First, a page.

Readings, and Related Inspirations

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Inspiration in a Podcast

As I prepare to dig deep into my dissertation, I have learned a lot about my own writing process(es) – one of which is podcasting.

Let me explain:

In order to stay healthy and brain-stimulated, I run several times a week. When I run, I don’t like to listen to music. The beat forces my pace and this frustrates me. Instead, I podcast. I don’t listen to funny podcasts because laughing while running is also not wonderful. Instead, I podcast educational materials. Recently I have discovered the material theorists dream – The History of the World in 100 Objects sponsored by the British Museum.

Not only has this lead to several hours of fascinating discovery about significant bits of history of which I was unaware, it has also (today) lead to some rather large bits of inspiration. In podacst 015: “Early Writing Tablet“, broadcast on 5 February 2010, the narrator says, “Of all mankind’s great advances, the development of writing is surely the giant. I think you can say, it’s had more impact on the evolution of human society than any other invention.”  The episode, which I have linked you to above, goes on to talk about one of the first discoveries of writing in Uruk. The writing is record keeping – and the record is about beer. Suffice it to say, this program is worth a listen.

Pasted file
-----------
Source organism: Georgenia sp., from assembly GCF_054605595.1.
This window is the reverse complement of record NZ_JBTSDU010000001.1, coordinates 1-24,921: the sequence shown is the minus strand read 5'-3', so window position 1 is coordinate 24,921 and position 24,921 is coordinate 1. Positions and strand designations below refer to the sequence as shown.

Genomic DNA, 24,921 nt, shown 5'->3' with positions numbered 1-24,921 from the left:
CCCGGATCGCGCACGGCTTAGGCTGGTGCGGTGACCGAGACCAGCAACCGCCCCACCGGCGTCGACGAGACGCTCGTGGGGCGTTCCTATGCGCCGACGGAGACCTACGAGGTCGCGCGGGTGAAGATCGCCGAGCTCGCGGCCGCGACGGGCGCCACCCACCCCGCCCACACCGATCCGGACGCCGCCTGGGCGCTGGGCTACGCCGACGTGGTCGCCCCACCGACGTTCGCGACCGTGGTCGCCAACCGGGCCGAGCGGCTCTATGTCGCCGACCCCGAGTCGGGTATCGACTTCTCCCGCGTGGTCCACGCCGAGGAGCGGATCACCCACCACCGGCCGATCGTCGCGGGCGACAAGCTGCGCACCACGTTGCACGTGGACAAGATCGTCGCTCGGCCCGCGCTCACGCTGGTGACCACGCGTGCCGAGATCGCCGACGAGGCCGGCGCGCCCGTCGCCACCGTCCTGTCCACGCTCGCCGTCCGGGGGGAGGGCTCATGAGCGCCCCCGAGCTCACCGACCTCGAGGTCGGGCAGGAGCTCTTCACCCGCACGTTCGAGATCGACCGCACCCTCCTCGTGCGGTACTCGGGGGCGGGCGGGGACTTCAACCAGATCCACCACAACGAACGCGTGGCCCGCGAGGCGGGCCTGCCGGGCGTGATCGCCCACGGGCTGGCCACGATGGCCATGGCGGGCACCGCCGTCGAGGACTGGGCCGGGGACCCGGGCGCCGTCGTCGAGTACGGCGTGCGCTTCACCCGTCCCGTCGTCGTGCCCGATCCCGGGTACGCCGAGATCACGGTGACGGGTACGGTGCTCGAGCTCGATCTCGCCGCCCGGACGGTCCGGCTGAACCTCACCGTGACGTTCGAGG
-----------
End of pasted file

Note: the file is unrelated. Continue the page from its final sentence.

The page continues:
As I listened to this short episode, I realized that I don’t have to do much to connect the theoretical lens that I am using to frame my dissertation to the study of writing. Writing is so immensely important to humans, civilization, and the labor we put into making those civilizations work, almost any object, space, or even software can be linked to how important writing on, in, or about is crucial to deciphering how to better ourselves, and the civilizations in which we live.

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Sound Shorts

This post is undergoing some serious post-iPad editing as of 22OCT2012 10:52AM PST

I’m currently suffering from an access issue, so this blog is going to be a little out of the ordinary for me. I just finished THATCamp Hybrid Pedagogy, and am currently using someone else’s iPad, which I have pretty much no idea how to use.

That said, I was able to access the blogs that we read, except for one of them. However, because I don’t understand fully how to use this machine, I can’t figure out how to listen to the tracks. This prompts me to write about two interesting topics for me: interface and found sound.

One of the things we talked about at THATCamp this weekend was whether or not scholarship needs to be long. I contend that it does not. Our sound articles for this week prove to me that really rich content can be had without a long traditional, journal-style article. And also, I love HASTAC. I recommend that if you haven’t ever been on HASTAC before that you visit and consider becoming a member, as the sharing community there is large, and deep. The members of HASTAC throw out some wonderful ideas and they do it in short bites, much like the Sound Out! blog, and our own blog entries here.